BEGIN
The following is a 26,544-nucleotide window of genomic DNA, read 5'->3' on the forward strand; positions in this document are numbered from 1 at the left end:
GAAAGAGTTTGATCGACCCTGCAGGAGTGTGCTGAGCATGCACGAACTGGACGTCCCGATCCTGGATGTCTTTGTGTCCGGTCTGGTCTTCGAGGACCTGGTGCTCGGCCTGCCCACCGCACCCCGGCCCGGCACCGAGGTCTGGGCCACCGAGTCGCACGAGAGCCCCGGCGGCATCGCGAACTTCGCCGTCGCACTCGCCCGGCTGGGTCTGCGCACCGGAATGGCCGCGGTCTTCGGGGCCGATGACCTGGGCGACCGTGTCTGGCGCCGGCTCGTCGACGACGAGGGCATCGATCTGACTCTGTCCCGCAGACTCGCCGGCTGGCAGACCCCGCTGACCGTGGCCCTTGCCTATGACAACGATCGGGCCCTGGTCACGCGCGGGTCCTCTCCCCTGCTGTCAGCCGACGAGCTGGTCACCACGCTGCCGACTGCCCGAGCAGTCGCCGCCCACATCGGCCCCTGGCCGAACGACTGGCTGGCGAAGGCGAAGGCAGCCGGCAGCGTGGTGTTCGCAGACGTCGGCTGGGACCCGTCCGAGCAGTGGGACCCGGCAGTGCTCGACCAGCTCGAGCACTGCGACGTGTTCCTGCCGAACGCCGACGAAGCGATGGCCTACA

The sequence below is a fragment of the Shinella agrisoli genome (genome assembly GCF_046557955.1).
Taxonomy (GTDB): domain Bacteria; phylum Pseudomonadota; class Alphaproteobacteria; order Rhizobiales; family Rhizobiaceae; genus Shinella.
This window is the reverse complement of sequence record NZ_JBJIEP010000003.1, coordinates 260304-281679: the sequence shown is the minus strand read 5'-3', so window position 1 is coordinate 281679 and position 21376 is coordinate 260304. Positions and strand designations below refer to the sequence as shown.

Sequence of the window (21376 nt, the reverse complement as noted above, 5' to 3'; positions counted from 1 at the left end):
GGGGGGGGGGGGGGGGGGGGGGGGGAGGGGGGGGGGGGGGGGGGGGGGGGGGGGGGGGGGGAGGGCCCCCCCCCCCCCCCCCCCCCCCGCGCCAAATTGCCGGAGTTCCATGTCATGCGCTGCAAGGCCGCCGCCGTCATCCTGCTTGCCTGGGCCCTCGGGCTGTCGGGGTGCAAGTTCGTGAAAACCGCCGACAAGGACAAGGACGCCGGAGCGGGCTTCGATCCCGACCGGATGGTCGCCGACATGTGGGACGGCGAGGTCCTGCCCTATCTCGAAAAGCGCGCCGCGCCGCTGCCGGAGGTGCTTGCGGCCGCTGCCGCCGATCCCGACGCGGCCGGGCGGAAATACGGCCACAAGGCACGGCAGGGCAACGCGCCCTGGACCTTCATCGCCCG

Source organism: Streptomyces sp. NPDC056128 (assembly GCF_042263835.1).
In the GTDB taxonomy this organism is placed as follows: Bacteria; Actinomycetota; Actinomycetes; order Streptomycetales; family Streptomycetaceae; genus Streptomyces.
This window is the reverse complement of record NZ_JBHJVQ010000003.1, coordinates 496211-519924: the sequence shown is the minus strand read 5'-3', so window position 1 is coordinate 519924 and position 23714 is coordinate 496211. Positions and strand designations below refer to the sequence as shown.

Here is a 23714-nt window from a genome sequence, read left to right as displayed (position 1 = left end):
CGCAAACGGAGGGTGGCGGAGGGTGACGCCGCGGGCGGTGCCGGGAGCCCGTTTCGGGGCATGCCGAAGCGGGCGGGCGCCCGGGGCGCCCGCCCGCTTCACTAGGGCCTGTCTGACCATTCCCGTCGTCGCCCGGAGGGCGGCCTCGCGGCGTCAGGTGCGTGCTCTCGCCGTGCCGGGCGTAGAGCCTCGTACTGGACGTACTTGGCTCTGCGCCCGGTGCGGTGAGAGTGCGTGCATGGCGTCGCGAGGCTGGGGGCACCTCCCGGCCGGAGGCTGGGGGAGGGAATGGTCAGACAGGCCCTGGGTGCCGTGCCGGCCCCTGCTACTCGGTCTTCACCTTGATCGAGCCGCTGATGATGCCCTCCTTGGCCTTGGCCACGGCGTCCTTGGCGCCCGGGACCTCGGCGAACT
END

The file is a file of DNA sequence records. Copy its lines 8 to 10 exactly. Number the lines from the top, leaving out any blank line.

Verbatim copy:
Source organism: Streptomyces sp. NPDC056128 (assembly GCF_042263835.1).
In the GTDB taxonomy this organism is placed as follows: Bacteria; Actinomycetota; Actinomycetes; order Streptomycetales; family Streptomycetaceae; genus Streptomyces.
This window is the reverse complement of record NZ_JBHJVQ010000003.1, coordinates 496211-519924: the sequence shown is the minus strand read 5'-3', so window position 1 is coordinate 519924 and position 23714 is coordinate 496211. Positions and strand designations below refer to the sequence as shown.